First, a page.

A winter such as they had just had was far from ideal preparation for another visit from the powerful Australian side of 1993 and it is perhaps a little unfortunate for Gatting that the best remembered moment of his career came in the first innings of the first Test when he became the victim of Shane Warne’s ball of the century, his first delivery in the Ashes and a superb leg break that pitched outside Gatting’s leg stump before hitting the top of the non-plussed batsman’s off stump. At the time he had scored just four, and he made only 23 second time round, but it was enough to keep his place.

In the second innings at Lord’s Gatting scored 59, so was perhaps unlucky not to get another chance but he was 36 and not so mobile as he once had been. His reputation as a fine player of spin had also been tarnished by Warne’s delivery and, perhaps, the more so in the first innings at Lord’s when he was bowled ‘through the gate’ for five by off spinner Tim May. There was no Gatting in the West Indies that winter or against South Africa or New Zealand in 1994 and it seemed his international career must be over.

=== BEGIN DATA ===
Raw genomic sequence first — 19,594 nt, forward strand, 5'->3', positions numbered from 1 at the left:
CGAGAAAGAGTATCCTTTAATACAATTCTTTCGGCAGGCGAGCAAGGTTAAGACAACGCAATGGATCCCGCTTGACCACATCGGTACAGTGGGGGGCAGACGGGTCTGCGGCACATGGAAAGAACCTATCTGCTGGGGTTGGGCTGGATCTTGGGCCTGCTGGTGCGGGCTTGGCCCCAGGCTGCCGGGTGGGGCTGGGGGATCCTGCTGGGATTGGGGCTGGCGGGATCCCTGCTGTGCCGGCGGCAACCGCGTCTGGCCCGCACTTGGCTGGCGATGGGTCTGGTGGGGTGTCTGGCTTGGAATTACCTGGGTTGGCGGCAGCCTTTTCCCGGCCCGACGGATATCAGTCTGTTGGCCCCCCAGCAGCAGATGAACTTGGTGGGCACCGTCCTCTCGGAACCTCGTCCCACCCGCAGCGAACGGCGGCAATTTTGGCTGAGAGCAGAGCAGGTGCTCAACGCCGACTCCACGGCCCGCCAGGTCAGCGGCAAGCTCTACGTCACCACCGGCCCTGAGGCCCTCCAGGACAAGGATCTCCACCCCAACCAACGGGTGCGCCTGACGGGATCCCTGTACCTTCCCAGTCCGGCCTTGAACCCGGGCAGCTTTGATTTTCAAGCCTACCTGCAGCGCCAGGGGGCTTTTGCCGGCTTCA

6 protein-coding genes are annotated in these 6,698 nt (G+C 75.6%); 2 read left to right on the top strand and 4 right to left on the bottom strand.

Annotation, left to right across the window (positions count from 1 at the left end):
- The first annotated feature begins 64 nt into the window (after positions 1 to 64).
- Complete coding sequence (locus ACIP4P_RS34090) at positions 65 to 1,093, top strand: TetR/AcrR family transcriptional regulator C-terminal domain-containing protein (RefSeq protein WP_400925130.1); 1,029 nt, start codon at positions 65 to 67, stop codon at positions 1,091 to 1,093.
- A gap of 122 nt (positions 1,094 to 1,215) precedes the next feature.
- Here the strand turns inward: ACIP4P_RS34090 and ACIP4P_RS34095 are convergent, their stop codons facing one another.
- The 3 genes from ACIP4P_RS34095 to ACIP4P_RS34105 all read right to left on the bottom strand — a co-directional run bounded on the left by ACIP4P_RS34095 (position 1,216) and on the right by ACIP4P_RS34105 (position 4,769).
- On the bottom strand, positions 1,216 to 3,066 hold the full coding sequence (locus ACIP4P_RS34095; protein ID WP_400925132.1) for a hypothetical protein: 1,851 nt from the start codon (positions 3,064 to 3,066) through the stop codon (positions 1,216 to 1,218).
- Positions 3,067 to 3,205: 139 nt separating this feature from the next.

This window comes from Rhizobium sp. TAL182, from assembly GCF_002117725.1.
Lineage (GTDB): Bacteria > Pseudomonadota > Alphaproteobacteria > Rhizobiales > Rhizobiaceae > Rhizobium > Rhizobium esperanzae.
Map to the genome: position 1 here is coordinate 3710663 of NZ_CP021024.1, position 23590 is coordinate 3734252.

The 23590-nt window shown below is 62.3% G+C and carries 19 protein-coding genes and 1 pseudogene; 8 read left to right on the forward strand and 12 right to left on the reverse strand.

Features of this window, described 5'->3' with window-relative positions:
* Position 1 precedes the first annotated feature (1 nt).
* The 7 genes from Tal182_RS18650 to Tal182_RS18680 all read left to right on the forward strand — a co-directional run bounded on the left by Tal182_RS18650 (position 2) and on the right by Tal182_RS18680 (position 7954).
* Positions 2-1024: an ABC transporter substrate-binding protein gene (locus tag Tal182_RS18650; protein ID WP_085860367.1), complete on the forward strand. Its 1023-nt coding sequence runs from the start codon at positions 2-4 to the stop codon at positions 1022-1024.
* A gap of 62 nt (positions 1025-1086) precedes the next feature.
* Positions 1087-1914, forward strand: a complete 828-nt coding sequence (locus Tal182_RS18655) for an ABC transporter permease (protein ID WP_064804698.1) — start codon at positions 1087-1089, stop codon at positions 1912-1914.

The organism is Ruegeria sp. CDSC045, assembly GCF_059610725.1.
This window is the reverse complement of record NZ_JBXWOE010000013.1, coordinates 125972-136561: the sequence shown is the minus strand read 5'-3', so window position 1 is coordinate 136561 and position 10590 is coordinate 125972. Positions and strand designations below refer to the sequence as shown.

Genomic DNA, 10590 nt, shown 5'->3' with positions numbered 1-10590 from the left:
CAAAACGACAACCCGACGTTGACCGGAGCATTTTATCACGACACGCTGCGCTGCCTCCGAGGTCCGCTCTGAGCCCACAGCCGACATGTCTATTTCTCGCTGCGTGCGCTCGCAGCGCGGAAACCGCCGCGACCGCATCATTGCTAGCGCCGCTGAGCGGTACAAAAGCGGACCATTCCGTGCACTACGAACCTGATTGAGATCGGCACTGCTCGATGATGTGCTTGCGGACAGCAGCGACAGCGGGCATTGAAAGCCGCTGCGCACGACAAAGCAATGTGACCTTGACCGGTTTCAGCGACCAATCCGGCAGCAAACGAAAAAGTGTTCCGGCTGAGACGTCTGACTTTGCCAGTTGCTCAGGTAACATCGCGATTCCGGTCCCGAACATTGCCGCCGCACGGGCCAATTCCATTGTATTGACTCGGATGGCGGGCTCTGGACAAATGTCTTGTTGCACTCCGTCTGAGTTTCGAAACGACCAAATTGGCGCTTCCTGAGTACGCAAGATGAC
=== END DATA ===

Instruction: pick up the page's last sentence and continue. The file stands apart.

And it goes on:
England were now led by Michael Atherton, no fan of the old guard whose verdict on Gatting was; Too old, liability in the field, recent Test record not good, another left hander needed to counter Warne. It was therefore a major surprise when, even though they had been the second and third placed Englishmen in the First Class averages in 1994, both Gooch and Gatting (41 and 37 respectively) were included in the party for Australia in 1994/95, the more so that they were the only two in a party that suffered more than most with injury that played in all five Tests.